But United Methodists don’t stop there when it comes to understanding what Christian conversion is about. Our stated goal as United Methodists is not simply to make disciples of Jesus Christ; it is to make disciples of Jesus Christ for the transformation of the world. This language suggests that making a confession for Christ is only the first step in a lifelong process of living into full discipleship.

Certainly knowing God’s saving love in Jesus Christ is a critical part of discipleship.

I think the answer for United Methodists is found within this vow. Because our vow does not stop at confessing Jesus Christ as our Lord and Savior.

One of the simplest and most helpful summaries of the United Methodist view that I have had the pleasure to read is actually a book written for youth by F. Belton Joyner, Jr., Being United Methodist in the Bible Belt: A Theological Survival Guide for Youth, Parents, and Other Confused United Methodists (Louisville: Westminster John Knox Press, 2008).

Joyner notes that John Wesley wrote, “Our main doctrines, which include all the rest, are three, that of repentance, of faith, and of holiness. The first of these we account, as it were, the porch of religion; the next, the door; the third is religion itself” (Rupert E. Davies, ed., The Works of John Wesley, vol. 9 (Nashville: Abingdon Press, 1989, 227).

That is to say, in the words of Joyner,

Salvation is like a house. To get into the house, you have to first get on the porch (repentance) and then you have to go through the door (faith). But the house itself—one’s relationship with God—is holiness, holy living (Joyner, 3).

Noting that while United Methodists do not dismiss the importance of repentance and asking for pardon, the critical component for us is holy living. Furthermore, all three of these components—repentance, faith, and holiness—are not something we can earn by saying certain words or doing certain things. They are, for United Methodists, gifts of God’s grace.

So how do we engage in holy living as United Methodists? By following the General Rules and practicing the means of grace.

The General Rules

The General rules developed early in our history, first appearing in 1739. The rules were set for small groups (called classes, bands, or societies) of Methodists who met regularly for mutual accountability, to work out their own salvation, and to flee from the wrath of God. The rules provided ways of giving evidence of a person’s desire for salvation. The three basic rules were:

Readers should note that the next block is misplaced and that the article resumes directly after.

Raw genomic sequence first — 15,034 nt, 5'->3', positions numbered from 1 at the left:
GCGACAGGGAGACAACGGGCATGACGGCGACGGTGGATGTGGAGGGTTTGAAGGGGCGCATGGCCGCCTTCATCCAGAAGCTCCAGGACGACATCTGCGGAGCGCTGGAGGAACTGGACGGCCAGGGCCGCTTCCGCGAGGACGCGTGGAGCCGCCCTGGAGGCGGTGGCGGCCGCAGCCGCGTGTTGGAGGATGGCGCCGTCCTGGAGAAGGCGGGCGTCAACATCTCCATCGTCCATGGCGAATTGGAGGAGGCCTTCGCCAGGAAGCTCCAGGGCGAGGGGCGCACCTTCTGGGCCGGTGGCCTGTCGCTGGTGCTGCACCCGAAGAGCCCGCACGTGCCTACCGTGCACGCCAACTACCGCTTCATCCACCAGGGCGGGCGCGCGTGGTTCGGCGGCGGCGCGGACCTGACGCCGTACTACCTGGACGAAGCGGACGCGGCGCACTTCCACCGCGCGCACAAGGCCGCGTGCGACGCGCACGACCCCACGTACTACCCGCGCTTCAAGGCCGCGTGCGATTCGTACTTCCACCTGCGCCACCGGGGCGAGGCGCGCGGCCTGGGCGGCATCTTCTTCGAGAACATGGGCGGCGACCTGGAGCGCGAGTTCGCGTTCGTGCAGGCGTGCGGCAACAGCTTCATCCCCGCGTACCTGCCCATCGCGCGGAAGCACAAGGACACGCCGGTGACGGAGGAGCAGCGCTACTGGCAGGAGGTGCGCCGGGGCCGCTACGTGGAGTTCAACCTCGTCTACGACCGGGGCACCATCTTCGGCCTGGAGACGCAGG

1. Do no harm
  2. Do good
  3. Attend the ordinances of God.

The Ordinances of God (Means of Grace)

The ordinary means of grace are the ways God has provided as a vehicle for grace. Wesley described them as “outward signs, words, or actions ordained by God, and appointed for this end—to be the ordinary channels whereby God might convey to humankind preventing, justifying, and sanctifying grace” (Albert Outler, ed., The works of John Wesley, vol.1, 381). Wesley divided these ordinary means into two categories: Works of piety and works of mercy. Works of piety include the public worship of God, the ministry of the Word (either read or expounded), sharing in Holy Communion, family and private prayer, searching the Scriptures, and fasting or abstinence. Works of mercy are the things that we do as we practice holy living. This is specifically about “spreading scriptural holiness over the land” (Russell E. Richey, Kenneth E. Rowe, and Jean Miller Schmidt, eds., The Methodist Experience in America: A Sourcebook, vol. 2 (Nashville: Abingdon Press, 2000, 82). That is to say, we practice holy living by the way we love the world around us and all that is within it. The issues in Wesley’s day were not so different from the issues we face in our own time and place: slavery, poverty, liquor trafficking, prison reform, war, politics, and education for all.

As Joyner puts it,

United Methodists see a Jesus who heals, who teaches, who forgives, who restores, and who is just, and they seek to be advocates of those systems that heal, that teach, that give new beginnings, that bring justice. . . This work is nothing less than the redemption of the whole created order. The theological term for it is “entire sanctification,” which means the full love of God and the full love of neighbor. Persons in the Wesleyan family use “Christian perfection” as another way of speaking of entire sanctification. (Joyner, Being United Methodist in the Bible Belt)

So yes, as United Methodists, we desperately desire for people to be saved for Christ and to have a personal relationship with their Lord and Savior. But United Methodists believe that salvation is something that we do, something that we practice and get better at and live more fully into as we move through our lives. That is what we mean when we say in our vow that we promise to serve him as our Lord.

(Note: See also pp. 8-10 Easter Series 2016: A Focus on Our Baptismal Vows and the Book of Acts)